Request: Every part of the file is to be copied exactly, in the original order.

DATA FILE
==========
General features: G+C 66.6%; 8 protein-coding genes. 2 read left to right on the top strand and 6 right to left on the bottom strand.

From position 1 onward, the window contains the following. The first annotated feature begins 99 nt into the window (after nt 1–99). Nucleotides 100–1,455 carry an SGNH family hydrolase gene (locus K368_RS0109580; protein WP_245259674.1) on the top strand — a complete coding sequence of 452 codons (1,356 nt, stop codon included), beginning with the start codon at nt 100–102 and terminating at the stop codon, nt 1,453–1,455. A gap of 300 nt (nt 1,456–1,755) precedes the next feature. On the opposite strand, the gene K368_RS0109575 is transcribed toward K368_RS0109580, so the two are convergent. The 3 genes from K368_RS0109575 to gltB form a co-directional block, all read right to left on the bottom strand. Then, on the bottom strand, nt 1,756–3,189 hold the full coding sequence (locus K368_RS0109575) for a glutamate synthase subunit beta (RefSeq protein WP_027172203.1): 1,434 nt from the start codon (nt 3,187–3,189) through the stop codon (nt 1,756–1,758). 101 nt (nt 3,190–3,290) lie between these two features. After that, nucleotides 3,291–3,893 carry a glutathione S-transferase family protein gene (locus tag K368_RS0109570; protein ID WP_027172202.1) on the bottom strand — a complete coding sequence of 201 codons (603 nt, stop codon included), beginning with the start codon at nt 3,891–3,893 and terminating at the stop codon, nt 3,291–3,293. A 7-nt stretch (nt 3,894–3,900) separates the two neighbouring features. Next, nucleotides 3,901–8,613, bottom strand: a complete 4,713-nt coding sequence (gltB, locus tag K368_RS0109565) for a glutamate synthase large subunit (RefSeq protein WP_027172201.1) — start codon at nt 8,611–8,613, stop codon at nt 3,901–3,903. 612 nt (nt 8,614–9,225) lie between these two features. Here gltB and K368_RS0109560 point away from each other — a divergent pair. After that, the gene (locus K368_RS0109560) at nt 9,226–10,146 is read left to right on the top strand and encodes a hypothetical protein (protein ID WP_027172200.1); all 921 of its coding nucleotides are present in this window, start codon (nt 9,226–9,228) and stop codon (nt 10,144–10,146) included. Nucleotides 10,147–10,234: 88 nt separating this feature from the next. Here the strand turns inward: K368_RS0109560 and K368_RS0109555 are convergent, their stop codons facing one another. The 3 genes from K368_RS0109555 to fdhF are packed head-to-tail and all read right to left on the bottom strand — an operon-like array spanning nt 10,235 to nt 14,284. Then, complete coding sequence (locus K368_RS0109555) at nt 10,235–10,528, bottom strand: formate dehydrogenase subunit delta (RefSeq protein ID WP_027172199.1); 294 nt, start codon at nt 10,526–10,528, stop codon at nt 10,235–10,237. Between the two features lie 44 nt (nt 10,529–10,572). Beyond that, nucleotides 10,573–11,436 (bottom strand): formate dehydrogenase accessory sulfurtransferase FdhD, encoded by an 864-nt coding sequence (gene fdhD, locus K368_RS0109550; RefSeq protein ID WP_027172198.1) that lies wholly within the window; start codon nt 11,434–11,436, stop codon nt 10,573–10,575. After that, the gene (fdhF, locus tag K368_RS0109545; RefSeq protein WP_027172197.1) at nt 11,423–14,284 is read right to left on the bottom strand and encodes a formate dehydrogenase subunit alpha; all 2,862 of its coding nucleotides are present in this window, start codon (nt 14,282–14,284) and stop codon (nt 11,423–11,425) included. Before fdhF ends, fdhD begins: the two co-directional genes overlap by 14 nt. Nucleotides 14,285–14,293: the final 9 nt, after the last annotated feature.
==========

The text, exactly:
General features: G+C 66.6%; 8 protein-coding genes. 2 read left to right on the top strand and 6 right to left on the bottom strand.

From position 1 onward, the window contains the following. The first annotated feature begins 99 nt into the window (after nt 1–99). Nucleotides 100–1,455 carry an SGNH family hydrolase gene (locus K368_RS0109580; protein WP_245259674.1) on the top strand — a complete coding sequence of 452 codons (1,356 nt, stop codon included), beginning with the start codon at nt 100–102 and terminating at the stop codon, nt 1,453–1,455. A gap of 300 nt (nt 1,456–1,755) precedes the next feature. On the opposite strand, the gene K368_RS0109575 is transcribed toward K368_RS0109580, so the two are convergent. The 3 genes from K368_RS0109575 to gltB form a co-directional block, all read right to left on the bottom strand. Then, on the bottom strand, nt 1,756–3,189 hold the full coding sequence (locus K368_RS0109575) for a glutamate synthase subunit beta (RefSeq protein WP_027172203.1): 1,434 nt from the start codon (nt 3,187–3,189) through the stop codon (nt 1,756–1,758). 101 nt (nt 3,190–3,290) lie between these two features. After that, nucleotides 3,291–3,893 carry a glutathione S-transferase family protein gene (locus tag K368_RS0109570; protein ID WP_027172202.1) on the bottom strand — a complete coding sequence of 201 codons (603 nt, stop codon included), beginning with the start codon at nt 3,891–3,893 and terminating at the stop codon, nt 3,291–3,293. A 7-nt stretch (nt 3,894–3,900) separates the two neighbouring features. Next, nucleotides 3,901–8,613, bottom strand: a complete 4,713-nt coding sequence (gltB, locus tag K368_RS0109565) for a glutamate synthase large subunit (RefSeq protein WP_027172201.1) — start codon at nt 8,611–8,613, stop codon at nt 3,901–3,903. 612 nt (nt 8,614–9,225) lie between these two features. Here gltB and K368_RS0109560 point away from each other — a divergent pair. After that, the gene (locus K368_RS0109560) at nt 9,226–10,146 is read left to right on the top strand and encodes a hypothetical protein (protein ID WP_027172200.1); all 921 of its coding nucleotides are present in this window, start codon (nt 9,226–9,228) and stop codon (nt 10,144–10,146) included. Nucleotides 10,147–10,234: 88 nt separating this feature from the next. Here the strand turns inward: K368_RS0109560 and K368_RS0109555 are convergent, their stop codons facing one another. The 3 genes from K368_RS0109555 to fdhF are packed head-to-tail and all read right to left on the bottom strand — an operon-like array spanning nt 10,235 to nt 14,284. Then, complete coding sequence (locus K368_RS0109555) at nt 10,235–10,528, bottom strand: formate dehydrogenase subunit delta (RefSeq protein ID WP_027172199.1); 294 nt, start codon at nt 10,526–10,528, stop codon at nt 10,235–10,237. Between the two features lie 44 nt (nt 10,529–10,572). Beyond that, nucleotides 10,573–11,436 (bottom strand): formate dehydrogenase accessory sulfurtransferase FdhD, encoded by an 864-nt coding sequence (gene fdhD, locus K368_RS0109550; RefSeq protein ID WP_027172198.1) that lies wholly within the window; start codon nt 11,434–11,436, stop codon nt 10,573–10,575. After that, the gene (fdhF, locus tag K368_RS0109545; RefSeq protein WP_027172197.1) at nt 11,423–14,284 is read right to left on the bottom strand and encodes a formate dehydrogenase subunit alpha; all 2,862 of its coding nucleotides are present in this window, start codon (nt 14,282–14,284) and stop codon (nt 11,423–11,425) included. Before fdhF ends, fdhD begins: the two co-directional genes overlap by 14 nt. Nucleotides 14,285–14,293: the final 9 nt, after the last annotated feature.